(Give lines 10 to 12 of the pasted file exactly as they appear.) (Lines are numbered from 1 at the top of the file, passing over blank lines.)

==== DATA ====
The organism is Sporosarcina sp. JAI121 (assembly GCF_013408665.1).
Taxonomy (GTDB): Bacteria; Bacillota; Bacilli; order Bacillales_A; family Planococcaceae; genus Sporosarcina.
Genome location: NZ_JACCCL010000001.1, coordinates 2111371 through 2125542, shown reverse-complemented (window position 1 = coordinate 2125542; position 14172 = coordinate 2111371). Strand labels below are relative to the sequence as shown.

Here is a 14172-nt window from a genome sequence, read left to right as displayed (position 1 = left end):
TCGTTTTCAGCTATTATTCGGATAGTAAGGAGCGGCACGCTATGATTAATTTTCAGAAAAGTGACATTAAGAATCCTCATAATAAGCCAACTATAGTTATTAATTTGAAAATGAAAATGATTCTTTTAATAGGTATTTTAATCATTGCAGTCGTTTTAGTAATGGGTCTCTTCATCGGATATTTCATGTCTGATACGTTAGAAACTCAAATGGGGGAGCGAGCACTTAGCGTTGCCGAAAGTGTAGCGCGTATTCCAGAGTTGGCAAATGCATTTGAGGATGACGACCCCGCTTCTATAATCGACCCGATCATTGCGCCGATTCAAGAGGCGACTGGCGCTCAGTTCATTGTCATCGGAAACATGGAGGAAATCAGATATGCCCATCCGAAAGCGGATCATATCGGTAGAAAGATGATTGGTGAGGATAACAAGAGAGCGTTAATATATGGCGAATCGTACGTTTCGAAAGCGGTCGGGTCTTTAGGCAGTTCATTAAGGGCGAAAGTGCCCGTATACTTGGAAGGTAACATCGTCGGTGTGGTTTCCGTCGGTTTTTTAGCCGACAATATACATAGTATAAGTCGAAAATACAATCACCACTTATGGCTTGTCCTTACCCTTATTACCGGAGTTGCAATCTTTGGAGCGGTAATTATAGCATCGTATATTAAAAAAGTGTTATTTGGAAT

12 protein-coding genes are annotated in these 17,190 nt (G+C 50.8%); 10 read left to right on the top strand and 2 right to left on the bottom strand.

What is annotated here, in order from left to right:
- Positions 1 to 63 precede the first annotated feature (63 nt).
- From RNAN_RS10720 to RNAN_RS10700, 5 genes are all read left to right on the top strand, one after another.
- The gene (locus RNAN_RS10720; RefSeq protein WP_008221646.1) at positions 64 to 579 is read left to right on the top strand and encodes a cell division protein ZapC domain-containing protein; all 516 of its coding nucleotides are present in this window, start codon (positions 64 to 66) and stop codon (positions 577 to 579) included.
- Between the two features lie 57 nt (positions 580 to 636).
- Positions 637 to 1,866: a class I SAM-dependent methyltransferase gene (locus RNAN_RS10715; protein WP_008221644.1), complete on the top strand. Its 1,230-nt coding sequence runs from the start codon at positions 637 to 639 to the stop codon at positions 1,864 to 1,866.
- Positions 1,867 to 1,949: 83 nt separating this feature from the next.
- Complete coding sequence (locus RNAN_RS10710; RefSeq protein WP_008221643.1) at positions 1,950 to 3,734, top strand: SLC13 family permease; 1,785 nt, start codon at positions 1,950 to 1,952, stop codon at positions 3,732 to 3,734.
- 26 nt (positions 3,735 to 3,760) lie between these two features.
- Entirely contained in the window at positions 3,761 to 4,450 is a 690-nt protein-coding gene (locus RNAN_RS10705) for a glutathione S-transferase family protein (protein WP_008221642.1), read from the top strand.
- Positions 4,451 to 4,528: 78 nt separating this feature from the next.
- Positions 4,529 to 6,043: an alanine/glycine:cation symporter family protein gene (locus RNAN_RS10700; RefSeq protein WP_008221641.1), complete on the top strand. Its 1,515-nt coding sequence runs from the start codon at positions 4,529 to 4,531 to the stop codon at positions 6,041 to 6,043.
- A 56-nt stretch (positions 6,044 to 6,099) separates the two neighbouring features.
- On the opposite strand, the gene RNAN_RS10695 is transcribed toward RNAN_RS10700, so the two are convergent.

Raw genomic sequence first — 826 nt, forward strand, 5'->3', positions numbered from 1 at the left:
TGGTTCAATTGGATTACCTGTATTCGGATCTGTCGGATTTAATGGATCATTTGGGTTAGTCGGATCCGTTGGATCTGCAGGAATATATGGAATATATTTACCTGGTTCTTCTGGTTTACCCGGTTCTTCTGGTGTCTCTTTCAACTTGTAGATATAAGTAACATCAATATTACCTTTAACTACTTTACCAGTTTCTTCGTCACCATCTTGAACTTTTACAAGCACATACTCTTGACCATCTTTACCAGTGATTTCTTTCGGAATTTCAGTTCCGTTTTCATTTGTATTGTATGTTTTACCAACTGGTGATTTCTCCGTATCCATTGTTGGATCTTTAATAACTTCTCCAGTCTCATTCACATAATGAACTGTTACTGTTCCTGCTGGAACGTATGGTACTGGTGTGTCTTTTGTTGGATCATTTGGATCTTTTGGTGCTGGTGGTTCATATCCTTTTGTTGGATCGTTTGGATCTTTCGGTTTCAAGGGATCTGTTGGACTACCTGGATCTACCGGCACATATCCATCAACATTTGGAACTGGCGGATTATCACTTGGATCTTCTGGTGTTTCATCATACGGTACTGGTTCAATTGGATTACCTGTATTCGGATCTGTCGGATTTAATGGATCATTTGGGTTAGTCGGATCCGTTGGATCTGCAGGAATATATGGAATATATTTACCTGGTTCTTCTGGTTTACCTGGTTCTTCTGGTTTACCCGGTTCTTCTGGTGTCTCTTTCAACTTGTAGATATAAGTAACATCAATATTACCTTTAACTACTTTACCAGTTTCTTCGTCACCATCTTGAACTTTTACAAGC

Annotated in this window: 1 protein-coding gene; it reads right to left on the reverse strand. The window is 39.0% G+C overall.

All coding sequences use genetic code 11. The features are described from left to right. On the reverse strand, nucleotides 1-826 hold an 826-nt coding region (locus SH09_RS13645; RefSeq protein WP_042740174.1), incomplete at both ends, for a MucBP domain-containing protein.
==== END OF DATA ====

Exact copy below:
- The gene (locus RNAN_RS10720; RefSeq protein WP_008221646.1) at positions 64 to 579 is read left to right on the top strand and encodes a cell division protein ZapC domain-containing protein; all 516 of its coding nucleotides are present in this window, start codon (positions 64 to 66) and stop codon (positions 577 to 579) included.
- Between the two features lie 57 nt (positions 580 to 636).
- Positions 637 to 1,866: a class I SAM-dependent methyltransferase gene (locus RNAN_RS10715; protein WP_008221644.1), complete on the top strand. Its 1,230-nt coding sequence runs from the start codon at positions 637 to 639 to the stop codon at positions 1,864 to 1,866.